Barilaro to push the nuclear power button
Acting NSW Premier John Barilaro will declare nuclear power “inevitable” in a speech today that slams “ignorant, 1970s” thinking for preventing development of the nation’s uranium reserves and condemning residents to blackouts.
The speech by the state Nationals party leader, seen by The Australian yesterday and to be delivered tonight at an energy policy forum in Sydney, calls for small modular reactors, likely imported from the US, to reduce dependence on high-emission coal and gas-fired power over the next five to 10 years.
“Renewable energy is very welcome, and should remain part of the ‘mix’, however it is intermit- tent, has its limits and can’t deliver energy security on its own,” the speech says. “There has never been a better moment to include nuclear energy in Australia’s energy future,” it adds, just days before the Council of Australian Governments’ Energy Council is to meet in Melbourne to bed down details of the federal government’s National Energy Guarantee.
“More and more people understand the hypocrisy of Australia being the world’s third-largest exporter of uranium, but banning its use at home,” Mr Barilaro will say. Australia exported uranium worth more than $900 million in 2016.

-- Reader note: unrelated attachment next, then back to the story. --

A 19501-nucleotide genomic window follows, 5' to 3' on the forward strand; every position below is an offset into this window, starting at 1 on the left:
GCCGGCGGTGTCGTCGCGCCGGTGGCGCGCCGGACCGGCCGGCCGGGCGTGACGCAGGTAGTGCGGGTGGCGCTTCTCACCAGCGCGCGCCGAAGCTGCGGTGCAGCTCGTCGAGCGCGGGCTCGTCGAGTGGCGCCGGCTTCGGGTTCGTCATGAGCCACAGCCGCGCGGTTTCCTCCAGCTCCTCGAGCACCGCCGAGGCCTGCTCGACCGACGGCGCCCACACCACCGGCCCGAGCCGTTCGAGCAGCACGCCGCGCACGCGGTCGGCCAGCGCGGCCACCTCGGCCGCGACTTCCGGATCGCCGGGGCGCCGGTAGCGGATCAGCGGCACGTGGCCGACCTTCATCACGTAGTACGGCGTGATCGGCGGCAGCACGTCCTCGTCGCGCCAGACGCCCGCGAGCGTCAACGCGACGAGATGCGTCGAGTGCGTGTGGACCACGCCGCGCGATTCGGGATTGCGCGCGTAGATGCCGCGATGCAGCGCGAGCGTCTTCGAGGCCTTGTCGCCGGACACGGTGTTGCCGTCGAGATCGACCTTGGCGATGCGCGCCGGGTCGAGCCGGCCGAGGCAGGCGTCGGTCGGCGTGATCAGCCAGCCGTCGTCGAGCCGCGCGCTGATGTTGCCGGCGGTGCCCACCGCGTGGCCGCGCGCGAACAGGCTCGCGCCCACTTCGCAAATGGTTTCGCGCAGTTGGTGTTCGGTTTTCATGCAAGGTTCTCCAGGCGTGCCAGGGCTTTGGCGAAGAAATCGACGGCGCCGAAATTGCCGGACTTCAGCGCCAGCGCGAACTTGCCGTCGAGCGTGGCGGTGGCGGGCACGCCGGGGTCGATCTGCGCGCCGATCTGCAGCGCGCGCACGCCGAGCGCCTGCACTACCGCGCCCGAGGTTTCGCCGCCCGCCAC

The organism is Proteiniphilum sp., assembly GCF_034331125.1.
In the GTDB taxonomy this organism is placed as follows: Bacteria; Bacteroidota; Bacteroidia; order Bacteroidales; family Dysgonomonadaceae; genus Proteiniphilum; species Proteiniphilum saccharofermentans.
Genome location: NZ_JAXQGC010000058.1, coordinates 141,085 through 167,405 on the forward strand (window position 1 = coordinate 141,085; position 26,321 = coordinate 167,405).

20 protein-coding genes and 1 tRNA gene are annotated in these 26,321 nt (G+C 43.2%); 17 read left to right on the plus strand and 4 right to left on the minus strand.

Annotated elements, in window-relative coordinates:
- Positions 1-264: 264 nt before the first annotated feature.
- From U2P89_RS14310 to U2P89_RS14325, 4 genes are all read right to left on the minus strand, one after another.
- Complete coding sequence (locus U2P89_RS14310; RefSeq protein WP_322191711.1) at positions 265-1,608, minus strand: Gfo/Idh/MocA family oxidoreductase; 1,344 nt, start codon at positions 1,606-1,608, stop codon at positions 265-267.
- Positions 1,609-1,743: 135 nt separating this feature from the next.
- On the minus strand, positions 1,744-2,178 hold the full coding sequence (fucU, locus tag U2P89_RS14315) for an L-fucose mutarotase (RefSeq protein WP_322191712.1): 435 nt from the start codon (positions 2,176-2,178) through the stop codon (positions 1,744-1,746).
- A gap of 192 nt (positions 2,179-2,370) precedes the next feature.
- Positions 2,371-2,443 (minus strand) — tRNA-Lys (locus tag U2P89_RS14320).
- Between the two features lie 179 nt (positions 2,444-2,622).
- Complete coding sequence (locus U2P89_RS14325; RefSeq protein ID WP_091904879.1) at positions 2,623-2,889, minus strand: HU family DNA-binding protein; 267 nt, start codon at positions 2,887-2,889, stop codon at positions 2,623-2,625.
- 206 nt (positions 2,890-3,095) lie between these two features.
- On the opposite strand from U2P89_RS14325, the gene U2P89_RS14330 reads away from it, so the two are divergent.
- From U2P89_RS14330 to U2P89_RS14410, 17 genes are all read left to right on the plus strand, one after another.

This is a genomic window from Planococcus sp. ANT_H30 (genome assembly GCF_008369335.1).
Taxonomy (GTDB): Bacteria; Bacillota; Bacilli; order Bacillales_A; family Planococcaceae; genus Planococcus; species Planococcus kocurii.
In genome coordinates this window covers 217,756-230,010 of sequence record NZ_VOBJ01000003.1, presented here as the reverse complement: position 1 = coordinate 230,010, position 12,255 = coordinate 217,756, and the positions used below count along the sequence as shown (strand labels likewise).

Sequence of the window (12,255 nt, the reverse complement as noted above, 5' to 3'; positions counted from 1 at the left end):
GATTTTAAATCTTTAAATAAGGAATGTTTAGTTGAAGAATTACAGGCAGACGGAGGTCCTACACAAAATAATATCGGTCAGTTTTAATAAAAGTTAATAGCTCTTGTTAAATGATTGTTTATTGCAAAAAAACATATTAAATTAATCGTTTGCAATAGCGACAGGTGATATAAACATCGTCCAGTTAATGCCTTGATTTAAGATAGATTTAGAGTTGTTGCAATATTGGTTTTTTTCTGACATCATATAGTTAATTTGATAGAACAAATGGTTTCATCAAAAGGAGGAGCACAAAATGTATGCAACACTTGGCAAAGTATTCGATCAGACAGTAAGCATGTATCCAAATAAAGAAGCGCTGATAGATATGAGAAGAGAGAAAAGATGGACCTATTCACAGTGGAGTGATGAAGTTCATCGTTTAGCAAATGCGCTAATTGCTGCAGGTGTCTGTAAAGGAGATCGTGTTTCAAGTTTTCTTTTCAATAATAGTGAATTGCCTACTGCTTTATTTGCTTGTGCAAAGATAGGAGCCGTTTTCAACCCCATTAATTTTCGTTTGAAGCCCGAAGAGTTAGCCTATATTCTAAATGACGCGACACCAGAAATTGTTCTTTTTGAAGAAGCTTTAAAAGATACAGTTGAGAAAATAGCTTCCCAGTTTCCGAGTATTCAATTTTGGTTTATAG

Mr Barilaro, who recently returned from an Advanced Reactor Summit in Atlanta, Georgia, spoke out in favour of nuclear power a year ago, prompting Premier Gladys Berejiklian, currently in India on a trade mission, to declare she was open-minded on the issue. “I’m in the camp of the jury’s still out,” she told the ABC then.
“Australia is heading in the same direction as South Australia — with no clear plan or policy on how to remedy the situation,” Mr Barilaro will say, suggesting Australia will be at “constant risk of statewide blackouts”.
Renewable energy proponents are pushing for higher renewable energy targets as a way to reduce dependence on high-emission coal and gas power stations, which make up the bulk of the country’s energy supply.
“While acceptance of nuclear as a solution is increasing among the general population, the political classes have continued to avoid the issue bizarrely on environmental grounds, based on ignorance and lack of political courage,” the Barilaro speech will say.
Australia is the only G20 country with a federal ban on nuclear energy, legislated in 1998 by the Howard government.
The Minerals Council of Australia, a proponent of nuclear power, said the federal nuclear ban could be reversed “with a single amendment to the Environment Protection and Biodiversity Conservation Act. “The removal of four words — ‘ a nuclear power plant’ — would allow nuclear industries to be considered for development in Australia,” it said.